The Watchers

England, during the reign of Elizabeth I, strikes most people, when it strikes them at all, as having been glorious, victorious, and stable at last; but, as Stephen Alford shows in darkest detail in The Watchers: A Secret History of the Reign of Elizabeth I, it was a time of extreme peril, offering Britons little evidence that the turbulence of the past quarter century was at an end. With her ascent to the throne, Elizabeth became the fourth monarch to rule in less than twenty-five years, a period that also saw the official religion change from Roman Catholicism to quasi-Protestantism, to outright Protestantism, back to Roman Catholicism, and, finally — though it scarcely seemed final at the time — to Protestantism once again. All this was attended by savage religious persecution and tremendous social disruption. Meanwhile, on the Continent, Catholic France and Spain took an unfriendly interest in Elizabeth’s “heretic pariah kingdom,” and the pope — that “canting little monk,” in Protestant parlance — gave his blessing and financial backing to schemes, clandestine and military, to bring her people back into the fold. Making the situation all the more precarious was Elizabeth’s refusal to wed (and produce an heir) or to name a successor. Meanwhile, the person whose bloodlines gave her the greatest claim to be Elizabeth’s heir, Mary, Queen of Scots, had strong ties with France and was herself a Catholic.

Having outlined this ominous state of affairs, Alford lays out the nightmare scenario for the future of England: the assassination of the queen, inexorably followed by civil uprising, Spanish invasion, return to Catholicism, and the establishment of “Hapsburg England.” This short exercise in counterfactual history has the effect of making palpable and immediate Elizabeth’s ministers’ state of mind. They feared the enemy within, believing that intransigent Catholics spurred on by exiled coreligionists and priests — most particularly those “shock troops of the Catholic Antichrist,” the Jesuits — were conniving at invasion from the Continent and even regicide. Chief among the queen’s anxious and vigilant men was her secretary, the consummate spymaster Sir Francis Walsingham. As ambassador to France, he had witnessed the St. Bartholomew’s Day Massacre in Paris in 1572, during which thousands of Huguenots were slaughtered, and he feared an English version were the Catholic element to rise again.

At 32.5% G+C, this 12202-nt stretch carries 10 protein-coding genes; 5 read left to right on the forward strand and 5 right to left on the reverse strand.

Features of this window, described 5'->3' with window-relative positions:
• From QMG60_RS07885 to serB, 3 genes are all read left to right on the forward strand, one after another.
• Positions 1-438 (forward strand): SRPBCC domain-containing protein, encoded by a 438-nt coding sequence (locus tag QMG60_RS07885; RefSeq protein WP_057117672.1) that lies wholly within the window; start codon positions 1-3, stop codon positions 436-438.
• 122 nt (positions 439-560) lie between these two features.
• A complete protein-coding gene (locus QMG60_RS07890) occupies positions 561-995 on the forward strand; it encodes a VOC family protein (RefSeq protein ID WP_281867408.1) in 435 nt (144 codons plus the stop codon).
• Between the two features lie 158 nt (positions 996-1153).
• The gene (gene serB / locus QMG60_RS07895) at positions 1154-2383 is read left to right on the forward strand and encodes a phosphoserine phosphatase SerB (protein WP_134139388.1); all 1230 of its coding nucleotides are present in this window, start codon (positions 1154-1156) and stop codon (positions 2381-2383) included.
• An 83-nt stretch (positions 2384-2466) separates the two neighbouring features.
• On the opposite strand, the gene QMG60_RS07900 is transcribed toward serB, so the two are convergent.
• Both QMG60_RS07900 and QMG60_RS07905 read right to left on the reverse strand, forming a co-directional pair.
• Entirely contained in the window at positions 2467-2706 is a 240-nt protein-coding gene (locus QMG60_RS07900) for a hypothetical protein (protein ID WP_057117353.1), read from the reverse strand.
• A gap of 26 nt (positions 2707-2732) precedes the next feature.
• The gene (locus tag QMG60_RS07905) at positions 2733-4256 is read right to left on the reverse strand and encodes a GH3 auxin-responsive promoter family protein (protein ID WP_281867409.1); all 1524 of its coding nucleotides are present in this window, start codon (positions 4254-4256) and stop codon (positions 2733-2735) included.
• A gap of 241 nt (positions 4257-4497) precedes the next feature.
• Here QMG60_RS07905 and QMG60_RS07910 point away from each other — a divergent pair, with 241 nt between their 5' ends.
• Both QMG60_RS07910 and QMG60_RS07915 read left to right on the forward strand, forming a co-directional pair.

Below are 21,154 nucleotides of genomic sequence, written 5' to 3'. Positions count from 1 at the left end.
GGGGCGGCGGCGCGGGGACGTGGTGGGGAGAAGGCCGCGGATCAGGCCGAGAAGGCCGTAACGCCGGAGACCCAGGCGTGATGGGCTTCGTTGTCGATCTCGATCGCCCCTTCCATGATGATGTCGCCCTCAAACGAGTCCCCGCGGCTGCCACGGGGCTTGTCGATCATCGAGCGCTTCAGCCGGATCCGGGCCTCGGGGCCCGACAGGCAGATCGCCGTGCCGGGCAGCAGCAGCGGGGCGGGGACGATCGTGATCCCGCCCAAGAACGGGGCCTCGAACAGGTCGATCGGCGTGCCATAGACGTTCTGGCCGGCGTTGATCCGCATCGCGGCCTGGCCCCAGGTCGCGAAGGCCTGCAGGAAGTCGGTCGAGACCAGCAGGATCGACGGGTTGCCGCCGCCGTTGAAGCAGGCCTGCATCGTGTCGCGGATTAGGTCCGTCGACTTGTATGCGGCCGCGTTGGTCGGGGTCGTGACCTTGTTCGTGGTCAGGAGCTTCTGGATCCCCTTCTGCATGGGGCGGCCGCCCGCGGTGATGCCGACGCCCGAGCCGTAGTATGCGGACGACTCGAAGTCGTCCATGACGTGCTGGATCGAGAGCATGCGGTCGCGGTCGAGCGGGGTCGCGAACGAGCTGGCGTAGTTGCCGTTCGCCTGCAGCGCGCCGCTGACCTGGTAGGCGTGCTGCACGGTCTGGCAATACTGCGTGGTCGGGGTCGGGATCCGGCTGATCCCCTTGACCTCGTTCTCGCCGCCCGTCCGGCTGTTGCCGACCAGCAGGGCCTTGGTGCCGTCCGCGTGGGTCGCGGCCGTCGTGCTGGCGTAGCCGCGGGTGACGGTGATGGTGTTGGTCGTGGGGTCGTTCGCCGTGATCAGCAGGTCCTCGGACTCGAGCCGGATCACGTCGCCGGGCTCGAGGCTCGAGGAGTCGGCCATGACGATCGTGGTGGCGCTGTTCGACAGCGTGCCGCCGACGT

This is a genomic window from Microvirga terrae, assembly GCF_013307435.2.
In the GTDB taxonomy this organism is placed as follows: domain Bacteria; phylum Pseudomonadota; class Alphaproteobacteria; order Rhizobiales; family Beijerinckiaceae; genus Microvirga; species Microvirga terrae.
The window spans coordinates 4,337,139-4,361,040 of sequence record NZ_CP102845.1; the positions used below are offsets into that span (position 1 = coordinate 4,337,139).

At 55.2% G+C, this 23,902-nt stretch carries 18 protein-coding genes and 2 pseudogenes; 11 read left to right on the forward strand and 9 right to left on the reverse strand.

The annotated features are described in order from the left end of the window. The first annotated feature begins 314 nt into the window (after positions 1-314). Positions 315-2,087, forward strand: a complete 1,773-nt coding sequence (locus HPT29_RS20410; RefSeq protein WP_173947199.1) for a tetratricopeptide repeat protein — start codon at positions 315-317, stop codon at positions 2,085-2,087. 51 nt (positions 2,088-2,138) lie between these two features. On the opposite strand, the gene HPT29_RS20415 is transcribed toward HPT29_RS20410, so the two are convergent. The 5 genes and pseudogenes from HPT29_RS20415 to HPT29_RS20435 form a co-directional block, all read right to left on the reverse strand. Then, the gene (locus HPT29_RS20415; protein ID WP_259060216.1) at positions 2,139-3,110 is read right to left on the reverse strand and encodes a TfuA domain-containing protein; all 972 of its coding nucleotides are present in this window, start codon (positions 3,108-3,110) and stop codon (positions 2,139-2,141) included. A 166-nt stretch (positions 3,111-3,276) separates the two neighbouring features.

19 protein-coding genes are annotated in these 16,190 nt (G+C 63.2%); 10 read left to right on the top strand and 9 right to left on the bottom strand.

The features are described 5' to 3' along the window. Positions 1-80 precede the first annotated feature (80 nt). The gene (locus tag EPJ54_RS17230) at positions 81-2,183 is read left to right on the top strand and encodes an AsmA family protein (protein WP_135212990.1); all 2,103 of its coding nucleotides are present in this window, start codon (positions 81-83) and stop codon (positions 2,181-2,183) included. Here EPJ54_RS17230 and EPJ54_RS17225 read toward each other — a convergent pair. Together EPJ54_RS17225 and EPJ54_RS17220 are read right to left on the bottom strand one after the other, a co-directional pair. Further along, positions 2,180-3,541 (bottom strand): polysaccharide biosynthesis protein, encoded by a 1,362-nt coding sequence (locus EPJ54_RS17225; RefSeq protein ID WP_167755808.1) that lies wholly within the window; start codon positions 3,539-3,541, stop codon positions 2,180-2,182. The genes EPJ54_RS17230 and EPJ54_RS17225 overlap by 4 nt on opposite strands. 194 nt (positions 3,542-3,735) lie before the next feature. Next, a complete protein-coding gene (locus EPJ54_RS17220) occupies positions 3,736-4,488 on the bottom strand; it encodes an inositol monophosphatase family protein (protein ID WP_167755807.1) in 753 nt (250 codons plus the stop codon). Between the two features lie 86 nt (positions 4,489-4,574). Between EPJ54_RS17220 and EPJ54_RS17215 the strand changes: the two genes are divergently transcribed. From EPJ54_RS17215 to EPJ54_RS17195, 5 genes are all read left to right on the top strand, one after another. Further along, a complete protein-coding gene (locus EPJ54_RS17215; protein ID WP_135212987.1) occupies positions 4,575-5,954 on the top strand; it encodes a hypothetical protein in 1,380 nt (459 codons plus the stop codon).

Thus begins a story of international intrigue and domestic treason but above all of the skullduggery of spies, double agents, and pursuivants (priest catchers). Among the men Alford follows and whose characters he ponders is Anthony Mundow, a young man drawn into espionage by a desire for adventure and, not least, to make a living as a writer. Traveling to Rome under an alias, he infiltrated the English College as a seminarian, drawing on the experience and his creative powers to write a series of bestselling pamphlets published in England, detailing the corruption and vice he found in Rome and the perfidy and sedition he found in the College. He also betrayed those who had befriended him, some of whom were tortured and executed upon their return to England. Then there is Charles Sledd, another enterprising operative, who passed himself off as a servant to Catholic émigrés and acted as their courier, passing on their messages and his own reports on their activities and contacts to Walsingham. His work, too, led to torture and grotesque executions, most notably of Edmund Campion and Robert Persons.

Munday and Sledd are only two of the men whose cold-blooded betrayal of friends and associates Alford describes; there are many others, equally brilliant in duplicity — or, put another way, real snakes in the grass. But, among them, one stands out for his utter haplessness: William Parry, a “gentleman spy” as he conceived himself, whose personality and escapades Alford presents with unmistakable relish. A penurious dandy, braggart, and chancer, Parry was always deeply in debt and on the lookout for patronage, Protestant or papist, wherever it might be found. Alas, in his vanity, he was also a master of self-deception (“After all, he was no ordinary informant; he knew he had special talents”) and came to a most unfortunate end, leaving the reader very sorry to see him go.  

Alford shows, in case after dramatically described case, how integral to sixteenth-century English politics were spies, double agents, forgers, and suborners. Elizabeth’s ministers entered into the deepest of undercover schemes, not only to confound enemies at home and abroad but also, with devious practicality, to get around the will of their own monarch. Two instances of circumventing Elizabeth’s wishes were fundamental to the shape of the future: maneuvering Mary, Queen of Scots into a position of putative treason, making her execution imperative. (Elizabeth had hoped that her royal cousin could simply be dispensed with in the traditional manner, which is to say, murdered discreetly.) The second was circumventing the queen’s refusal to name a successor by secretly arranging for James VI of Scotland to become, in the fullness of time, James I of England.

Throughout this fresh and fascinating book, Alford displays an engaging wit and an air of involvement, the latter coming out of his immersion in archival sources. The many characters here are revealed in their own accounts of their deeds and devices, and we feel fully how appalled some of them would have been to know how expeditiously their secret communications made their way straight into the files of Elizabeth’s spymasters. In giving this inside look into a shady corner of the sixteenth century, The Watchers shows us the surveillance state finding its legs.